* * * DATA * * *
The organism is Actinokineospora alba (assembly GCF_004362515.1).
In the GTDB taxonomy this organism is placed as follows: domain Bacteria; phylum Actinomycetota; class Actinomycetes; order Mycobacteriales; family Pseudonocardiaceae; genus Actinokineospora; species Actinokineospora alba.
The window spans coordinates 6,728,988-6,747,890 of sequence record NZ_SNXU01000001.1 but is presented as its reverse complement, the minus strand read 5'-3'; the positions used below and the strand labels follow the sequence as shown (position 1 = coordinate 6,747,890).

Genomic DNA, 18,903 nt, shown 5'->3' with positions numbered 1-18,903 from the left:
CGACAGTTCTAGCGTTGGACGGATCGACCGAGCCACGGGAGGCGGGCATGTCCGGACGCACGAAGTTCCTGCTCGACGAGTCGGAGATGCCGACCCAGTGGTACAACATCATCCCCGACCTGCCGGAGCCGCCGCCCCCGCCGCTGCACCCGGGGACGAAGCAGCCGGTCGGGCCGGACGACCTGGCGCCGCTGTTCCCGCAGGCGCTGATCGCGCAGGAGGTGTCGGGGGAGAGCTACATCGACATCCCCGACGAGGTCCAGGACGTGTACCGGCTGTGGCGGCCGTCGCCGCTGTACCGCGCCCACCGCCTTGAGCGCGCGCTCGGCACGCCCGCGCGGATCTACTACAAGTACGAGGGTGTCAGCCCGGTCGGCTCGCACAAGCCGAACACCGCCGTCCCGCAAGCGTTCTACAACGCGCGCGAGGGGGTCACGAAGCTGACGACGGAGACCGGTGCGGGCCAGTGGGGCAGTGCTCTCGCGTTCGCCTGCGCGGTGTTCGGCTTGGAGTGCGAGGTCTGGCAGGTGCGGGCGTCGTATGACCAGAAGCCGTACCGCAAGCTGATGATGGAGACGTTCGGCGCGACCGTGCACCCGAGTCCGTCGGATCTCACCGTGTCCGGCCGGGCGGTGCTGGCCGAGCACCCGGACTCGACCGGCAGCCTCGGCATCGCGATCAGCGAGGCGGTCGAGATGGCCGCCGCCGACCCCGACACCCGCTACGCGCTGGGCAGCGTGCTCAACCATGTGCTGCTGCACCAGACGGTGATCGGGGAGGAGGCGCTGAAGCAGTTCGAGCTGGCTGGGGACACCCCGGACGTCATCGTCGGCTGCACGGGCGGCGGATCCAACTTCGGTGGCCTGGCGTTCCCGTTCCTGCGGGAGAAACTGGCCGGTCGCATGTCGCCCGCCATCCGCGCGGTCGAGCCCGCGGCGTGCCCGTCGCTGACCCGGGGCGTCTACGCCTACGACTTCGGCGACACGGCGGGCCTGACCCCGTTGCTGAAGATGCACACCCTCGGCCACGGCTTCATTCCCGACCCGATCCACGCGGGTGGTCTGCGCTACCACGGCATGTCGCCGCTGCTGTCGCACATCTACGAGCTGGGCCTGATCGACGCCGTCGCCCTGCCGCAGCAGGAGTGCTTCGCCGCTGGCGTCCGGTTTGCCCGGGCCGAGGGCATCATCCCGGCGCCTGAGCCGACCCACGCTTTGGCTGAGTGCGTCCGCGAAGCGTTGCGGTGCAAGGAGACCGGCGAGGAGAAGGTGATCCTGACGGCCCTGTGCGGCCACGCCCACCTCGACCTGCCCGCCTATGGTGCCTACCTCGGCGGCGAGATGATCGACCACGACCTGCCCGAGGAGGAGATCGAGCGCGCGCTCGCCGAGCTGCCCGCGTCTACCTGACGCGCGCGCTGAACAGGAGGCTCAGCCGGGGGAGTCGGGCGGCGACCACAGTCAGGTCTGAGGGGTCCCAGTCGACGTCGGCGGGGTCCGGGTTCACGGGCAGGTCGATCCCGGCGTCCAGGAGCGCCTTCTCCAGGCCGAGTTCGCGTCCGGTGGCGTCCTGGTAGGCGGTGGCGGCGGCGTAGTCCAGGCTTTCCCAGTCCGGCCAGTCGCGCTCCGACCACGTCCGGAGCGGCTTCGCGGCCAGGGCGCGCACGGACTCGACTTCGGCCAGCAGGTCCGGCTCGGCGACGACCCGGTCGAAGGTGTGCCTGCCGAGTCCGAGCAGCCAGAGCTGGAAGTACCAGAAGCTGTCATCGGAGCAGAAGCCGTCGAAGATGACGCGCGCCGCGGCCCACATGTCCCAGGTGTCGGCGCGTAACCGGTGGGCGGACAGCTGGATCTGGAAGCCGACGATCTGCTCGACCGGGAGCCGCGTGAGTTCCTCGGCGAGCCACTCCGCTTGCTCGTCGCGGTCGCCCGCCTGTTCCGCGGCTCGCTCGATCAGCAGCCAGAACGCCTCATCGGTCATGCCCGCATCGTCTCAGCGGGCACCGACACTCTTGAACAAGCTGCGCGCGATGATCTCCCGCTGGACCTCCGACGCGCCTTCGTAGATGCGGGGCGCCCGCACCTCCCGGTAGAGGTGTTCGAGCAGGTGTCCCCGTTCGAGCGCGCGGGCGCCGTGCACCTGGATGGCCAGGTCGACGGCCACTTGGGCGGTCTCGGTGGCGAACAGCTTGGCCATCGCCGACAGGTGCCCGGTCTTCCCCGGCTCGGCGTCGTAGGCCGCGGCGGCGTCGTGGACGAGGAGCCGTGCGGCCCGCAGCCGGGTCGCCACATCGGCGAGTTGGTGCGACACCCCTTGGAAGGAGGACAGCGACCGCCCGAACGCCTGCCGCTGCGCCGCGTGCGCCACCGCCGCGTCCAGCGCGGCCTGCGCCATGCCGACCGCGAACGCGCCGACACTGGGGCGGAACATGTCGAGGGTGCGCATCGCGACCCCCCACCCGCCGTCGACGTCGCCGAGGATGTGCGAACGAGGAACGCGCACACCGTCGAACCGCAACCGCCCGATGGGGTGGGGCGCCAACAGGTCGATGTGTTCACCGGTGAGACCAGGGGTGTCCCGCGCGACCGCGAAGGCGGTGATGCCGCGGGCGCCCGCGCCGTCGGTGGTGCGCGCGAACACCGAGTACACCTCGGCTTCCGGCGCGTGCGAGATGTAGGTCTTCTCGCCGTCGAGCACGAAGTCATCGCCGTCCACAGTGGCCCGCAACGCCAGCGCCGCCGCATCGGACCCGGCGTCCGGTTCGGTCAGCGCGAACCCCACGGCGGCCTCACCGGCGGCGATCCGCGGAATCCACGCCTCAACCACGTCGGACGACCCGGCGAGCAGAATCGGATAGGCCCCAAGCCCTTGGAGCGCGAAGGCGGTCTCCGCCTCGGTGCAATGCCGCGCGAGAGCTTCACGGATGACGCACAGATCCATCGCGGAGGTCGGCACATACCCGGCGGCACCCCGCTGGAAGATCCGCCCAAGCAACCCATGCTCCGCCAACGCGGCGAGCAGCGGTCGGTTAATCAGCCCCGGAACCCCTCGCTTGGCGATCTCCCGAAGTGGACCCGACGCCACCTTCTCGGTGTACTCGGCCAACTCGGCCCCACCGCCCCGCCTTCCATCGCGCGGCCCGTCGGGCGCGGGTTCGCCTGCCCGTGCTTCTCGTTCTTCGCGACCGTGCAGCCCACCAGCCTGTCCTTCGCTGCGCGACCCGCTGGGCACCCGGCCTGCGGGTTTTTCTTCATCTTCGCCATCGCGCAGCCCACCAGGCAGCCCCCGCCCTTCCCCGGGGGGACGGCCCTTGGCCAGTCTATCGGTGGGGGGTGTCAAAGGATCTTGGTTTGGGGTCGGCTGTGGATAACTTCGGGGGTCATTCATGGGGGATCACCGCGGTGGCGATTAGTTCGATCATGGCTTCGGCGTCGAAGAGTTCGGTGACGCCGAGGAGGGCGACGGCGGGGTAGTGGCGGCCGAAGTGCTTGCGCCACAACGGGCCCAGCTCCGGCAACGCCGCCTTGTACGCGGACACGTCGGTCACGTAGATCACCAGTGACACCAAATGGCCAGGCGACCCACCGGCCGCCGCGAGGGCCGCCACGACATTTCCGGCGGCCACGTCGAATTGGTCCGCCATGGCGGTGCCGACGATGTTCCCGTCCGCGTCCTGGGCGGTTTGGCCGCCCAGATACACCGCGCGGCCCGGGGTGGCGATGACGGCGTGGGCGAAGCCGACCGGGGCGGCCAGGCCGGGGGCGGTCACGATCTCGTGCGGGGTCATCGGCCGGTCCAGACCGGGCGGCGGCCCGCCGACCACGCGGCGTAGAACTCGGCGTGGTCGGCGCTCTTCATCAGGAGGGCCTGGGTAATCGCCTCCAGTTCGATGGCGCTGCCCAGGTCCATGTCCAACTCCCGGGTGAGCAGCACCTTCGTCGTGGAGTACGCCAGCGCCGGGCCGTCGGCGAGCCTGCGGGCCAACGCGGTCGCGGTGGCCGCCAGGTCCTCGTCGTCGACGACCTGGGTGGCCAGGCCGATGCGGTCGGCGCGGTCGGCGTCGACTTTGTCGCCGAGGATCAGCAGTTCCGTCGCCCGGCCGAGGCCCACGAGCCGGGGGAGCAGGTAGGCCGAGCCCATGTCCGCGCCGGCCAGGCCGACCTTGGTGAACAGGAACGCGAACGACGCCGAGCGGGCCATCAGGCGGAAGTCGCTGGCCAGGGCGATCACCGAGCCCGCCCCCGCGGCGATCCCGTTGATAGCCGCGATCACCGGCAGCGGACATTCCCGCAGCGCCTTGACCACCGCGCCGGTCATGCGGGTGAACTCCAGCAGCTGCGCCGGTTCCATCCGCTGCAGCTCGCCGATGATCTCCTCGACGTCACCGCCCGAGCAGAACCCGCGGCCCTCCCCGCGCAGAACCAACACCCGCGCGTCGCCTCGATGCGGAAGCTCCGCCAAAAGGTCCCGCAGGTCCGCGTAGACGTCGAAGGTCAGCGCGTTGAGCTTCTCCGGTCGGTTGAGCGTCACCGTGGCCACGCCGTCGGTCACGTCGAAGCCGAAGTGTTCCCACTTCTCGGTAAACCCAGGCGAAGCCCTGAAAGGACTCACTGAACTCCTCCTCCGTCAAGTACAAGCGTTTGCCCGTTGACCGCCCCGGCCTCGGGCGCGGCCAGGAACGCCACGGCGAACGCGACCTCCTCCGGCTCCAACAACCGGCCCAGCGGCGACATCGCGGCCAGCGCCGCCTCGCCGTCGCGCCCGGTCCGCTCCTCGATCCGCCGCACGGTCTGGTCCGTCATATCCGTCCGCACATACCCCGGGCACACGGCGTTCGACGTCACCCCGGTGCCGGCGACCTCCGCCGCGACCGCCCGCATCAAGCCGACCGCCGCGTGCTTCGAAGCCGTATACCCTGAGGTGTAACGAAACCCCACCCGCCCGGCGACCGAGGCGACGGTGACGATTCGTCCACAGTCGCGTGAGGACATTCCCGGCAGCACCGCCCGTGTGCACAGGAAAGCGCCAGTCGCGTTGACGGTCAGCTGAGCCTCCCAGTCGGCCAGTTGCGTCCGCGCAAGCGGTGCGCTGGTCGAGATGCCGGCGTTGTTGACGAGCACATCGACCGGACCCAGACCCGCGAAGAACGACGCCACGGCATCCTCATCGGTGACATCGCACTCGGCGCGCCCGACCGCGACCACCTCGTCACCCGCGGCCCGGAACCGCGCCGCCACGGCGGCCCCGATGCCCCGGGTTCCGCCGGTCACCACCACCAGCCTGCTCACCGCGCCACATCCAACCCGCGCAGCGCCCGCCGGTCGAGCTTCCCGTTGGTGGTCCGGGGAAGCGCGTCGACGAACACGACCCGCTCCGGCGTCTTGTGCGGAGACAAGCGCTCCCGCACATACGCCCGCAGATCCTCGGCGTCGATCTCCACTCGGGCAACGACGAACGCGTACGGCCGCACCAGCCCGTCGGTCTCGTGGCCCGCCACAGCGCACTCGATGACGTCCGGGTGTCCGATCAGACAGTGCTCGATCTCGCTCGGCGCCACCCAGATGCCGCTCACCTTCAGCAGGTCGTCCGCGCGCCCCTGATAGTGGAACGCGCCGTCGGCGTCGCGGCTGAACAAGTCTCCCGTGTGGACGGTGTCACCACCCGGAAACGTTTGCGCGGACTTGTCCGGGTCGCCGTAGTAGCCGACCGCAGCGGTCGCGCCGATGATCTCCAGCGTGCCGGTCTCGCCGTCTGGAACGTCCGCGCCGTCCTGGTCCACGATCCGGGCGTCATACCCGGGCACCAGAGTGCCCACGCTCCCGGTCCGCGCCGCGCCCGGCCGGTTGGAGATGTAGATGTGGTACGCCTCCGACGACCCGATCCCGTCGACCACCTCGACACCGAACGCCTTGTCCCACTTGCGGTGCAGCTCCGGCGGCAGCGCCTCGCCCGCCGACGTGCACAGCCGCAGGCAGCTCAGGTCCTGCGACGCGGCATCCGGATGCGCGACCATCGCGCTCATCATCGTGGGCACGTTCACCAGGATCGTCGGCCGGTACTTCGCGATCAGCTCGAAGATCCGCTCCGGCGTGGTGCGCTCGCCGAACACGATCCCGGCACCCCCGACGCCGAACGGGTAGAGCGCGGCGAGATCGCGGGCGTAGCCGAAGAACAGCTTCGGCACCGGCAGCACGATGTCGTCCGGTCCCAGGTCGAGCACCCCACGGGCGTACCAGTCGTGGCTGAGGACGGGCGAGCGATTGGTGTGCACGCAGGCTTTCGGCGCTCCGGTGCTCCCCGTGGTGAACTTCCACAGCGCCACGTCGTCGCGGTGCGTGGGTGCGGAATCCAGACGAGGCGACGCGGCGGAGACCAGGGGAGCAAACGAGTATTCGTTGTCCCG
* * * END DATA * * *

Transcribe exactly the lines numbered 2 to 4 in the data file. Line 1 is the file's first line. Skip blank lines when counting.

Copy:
In the GTDB taxonomy this organism is placed as follows: domain Bacteria; phylum Actinomycetota; class Actinomycetes; order Mycobacteriales; family Pseudonocardiaceae; genus Actinokineospora; species Actinokineospora alba.
The window spans coordinates 6,728,988-6,747,890 of sequence record NZ_SNXU01000001.1 but is presented as its reverse complement, the minus strand read 5'-3'; the positions used below and the strand labels follow the sequence as shown (position 1 = coordinate 6,747,890).

Genomic DNA, 18,903 nt, shown 5'->3' with positions numbered 1-18,903 from the left: